If you thought gewerztraminer was hard to pronounce, try siegerrebe. Pronounced zee-ga-rey-buh, it literally means ?victory vine? in German. Siegerrebe is the result of cross breeding between Madeleine Angevine and Gewurztraminer in the early 1900s. So, kind of a victory. Today, it is grown throughout Germany, Washington State, and British Columbia. Maybe that’s the real victory.
Siegerrebe is a delicate and aromatic grape best suited to cool climates. Though the grapes are blush colored, the pressed juice runs clear and bright. Bud break comes late and the sweet smelling fruit ripens early, making it vulnerable to birds and pests. Highly aromatic, similar to Muscat and Gewerztraminer, the finished wines tend to be lower in acidity and alcohol and have historically been used in blended white wines. Fortunately, despite this wine not being particularly well known for high quality fruit, there is an emerging trend (perhaps from wine lovers seeking something a bit different) in producing the varietally pure versions.
I remember tasting Siegerrebe for the first time many years ago at Purple Cow in Oregon and being completely dumbfounded by the sweet nose and then the bone dry wine in my mouth. Sadly, I don?t think they are still producing it. Since my visit to the Fraser Valley in British Columbia early this year, Siegerrebe has become a personal favorite of mine.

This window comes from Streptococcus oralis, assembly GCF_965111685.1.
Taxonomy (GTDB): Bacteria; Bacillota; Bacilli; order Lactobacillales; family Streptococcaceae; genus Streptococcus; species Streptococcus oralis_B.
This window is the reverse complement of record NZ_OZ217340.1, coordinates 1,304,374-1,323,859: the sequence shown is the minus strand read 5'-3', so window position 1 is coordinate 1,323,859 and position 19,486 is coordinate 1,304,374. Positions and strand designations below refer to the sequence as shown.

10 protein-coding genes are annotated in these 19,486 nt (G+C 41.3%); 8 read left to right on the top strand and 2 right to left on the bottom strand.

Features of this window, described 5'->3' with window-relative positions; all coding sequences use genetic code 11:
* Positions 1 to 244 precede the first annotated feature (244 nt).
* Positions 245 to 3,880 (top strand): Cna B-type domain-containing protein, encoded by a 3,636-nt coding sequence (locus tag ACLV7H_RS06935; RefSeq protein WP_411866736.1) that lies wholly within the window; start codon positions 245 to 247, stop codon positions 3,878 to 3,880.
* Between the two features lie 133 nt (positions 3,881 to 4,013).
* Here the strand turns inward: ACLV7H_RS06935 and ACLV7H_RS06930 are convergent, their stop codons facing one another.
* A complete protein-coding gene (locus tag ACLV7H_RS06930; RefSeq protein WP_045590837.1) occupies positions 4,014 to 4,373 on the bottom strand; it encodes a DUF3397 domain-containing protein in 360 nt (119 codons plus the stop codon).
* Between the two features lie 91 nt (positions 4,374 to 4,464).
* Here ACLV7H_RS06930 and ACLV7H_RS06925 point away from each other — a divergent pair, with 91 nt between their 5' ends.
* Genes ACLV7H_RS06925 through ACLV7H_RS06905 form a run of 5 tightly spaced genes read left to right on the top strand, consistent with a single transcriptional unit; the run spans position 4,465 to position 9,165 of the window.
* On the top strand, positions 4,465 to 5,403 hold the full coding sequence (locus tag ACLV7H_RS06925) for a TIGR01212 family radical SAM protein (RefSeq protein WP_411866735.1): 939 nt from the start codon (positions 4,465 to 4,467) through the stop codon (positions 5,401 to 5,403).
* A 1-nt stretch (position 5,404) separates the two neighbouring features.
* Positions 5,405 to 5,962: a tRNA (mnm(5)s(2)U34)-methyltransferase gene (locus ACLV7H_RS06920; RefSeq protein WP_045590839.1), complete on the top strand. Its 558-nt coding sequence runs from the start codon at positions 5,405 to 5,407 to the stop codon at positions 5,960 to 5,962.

Siegerrebe might trick you into falling in love with its austere and elegant appearance, but its robust aroma and flavor profile is what will ultimately woo you. It?s these qualities that make it perfect to pair with food. It?s vibrant, clean, off-dry and yet incredibly well balanced. My advice to you?don?t be afraid of wines you can?t pronounce.
2014 Chaberton Siegerrebe:?Aromas of honeysuckle, candied apricots and lychee fruit tickle your sensations. Sipping this wine will reward your mouth with flavors of peaches, mandarin oranges, meyer lemon and a kiss of honey. The tropical flavors reveal hints of residual sugar in perfect balance with the wine?s acid.
Serve it as an apertif or with spicy prawns, thai food or strong cheeses. I paired it with Curried Cauliflower Soup (click for the recipe), which was uplifting and completely satisfying.